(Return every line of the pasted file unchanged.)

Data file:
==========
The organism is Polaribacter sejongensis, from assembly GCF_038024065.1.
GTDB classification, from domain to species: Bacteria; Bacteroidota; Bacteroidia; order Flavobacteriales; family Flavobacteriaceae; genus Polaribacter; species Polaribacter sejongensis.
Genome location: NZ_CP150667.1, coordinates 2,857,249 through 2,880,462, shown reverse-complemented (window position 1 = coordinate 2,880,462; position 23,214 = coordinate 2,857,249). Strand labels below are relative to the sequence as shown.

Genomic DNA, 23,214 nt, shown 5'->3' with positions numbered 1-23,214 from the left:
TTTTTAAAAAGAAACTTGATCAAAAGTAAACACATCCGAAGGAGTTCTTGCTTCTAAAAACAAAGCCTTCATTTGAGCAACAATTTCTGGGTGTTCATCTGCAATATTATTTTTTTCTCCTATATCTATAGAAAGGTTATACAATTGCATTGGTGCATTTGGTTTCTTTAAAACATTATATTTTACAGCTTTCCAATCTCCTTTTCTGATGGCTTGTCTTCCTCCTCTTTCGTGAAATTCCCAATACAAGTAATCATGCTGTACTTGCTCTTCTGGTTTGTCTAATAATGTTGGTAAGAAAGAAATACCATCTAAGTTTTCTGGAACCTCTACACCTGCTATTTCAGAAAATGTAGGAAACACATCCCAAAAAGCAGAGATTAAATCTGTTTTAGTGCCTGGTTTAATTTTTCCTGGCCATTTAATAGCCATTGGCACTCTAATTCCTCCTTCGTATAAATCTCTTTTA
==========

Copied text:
The organism is Polaribacter sejongensis, from assembly GCF_038024065.1.
GTDB classification, from domain to species: Bacteria; Bacteroidota; Bacteroidia; order Flavobacteriales; family Flavobacteriaceae; genus Polaribacter; species Polaribacter sejongensis.
Genome location: NZ_CP150667.1, coordinates 2,857,249 through 2,880,462, shown reverse-complemented (window position 1 = coordinate 2,880,462; position 23,214 = coordinate 2,857,249). Strand labels below are relative to the sequence as shown.

Genomic DNA, 23,214 nt, shown 5'->3' with positions numbered 1-23,214 from the left:
TTTTTAAAAAGAAACTTGATCAAAAGTAAACACATCCGAAGGAGTTCTTGCTTCTAAAAACAAAGCCTTCATTTGAGCAACAATTTCTGGGTGTTCATCTGCAATATTATTTTTTTCTCCTATATCTATAGAAAGGTTATACAATTGCATTGGTGCATTTGGTTTCTTTAAAACATTATATTTTACAGCTTTCCAATCTCCTTTTCTGATGGCTTGTCTTCCTCCTCTTTCGTGAAATTCCCAATACAAGTAATCATGCTGTACTTGCTCTTCTGGTTTGTCTAATAATGTTGGTAAGAAAGAAATACCATCTAAGTTTTCTGGAACCTCTACACCTGCTATTTCAGAAAATGTAGGAAACACATCCCAAAAAGCAGAGATTAAATCTGTTTTAGTGCCTGGTTTAATTTTTCCTGGCCATTTAATAGCCATTGGCACTCTAATTCCTCCTTCGTATAAATCTCTTTTA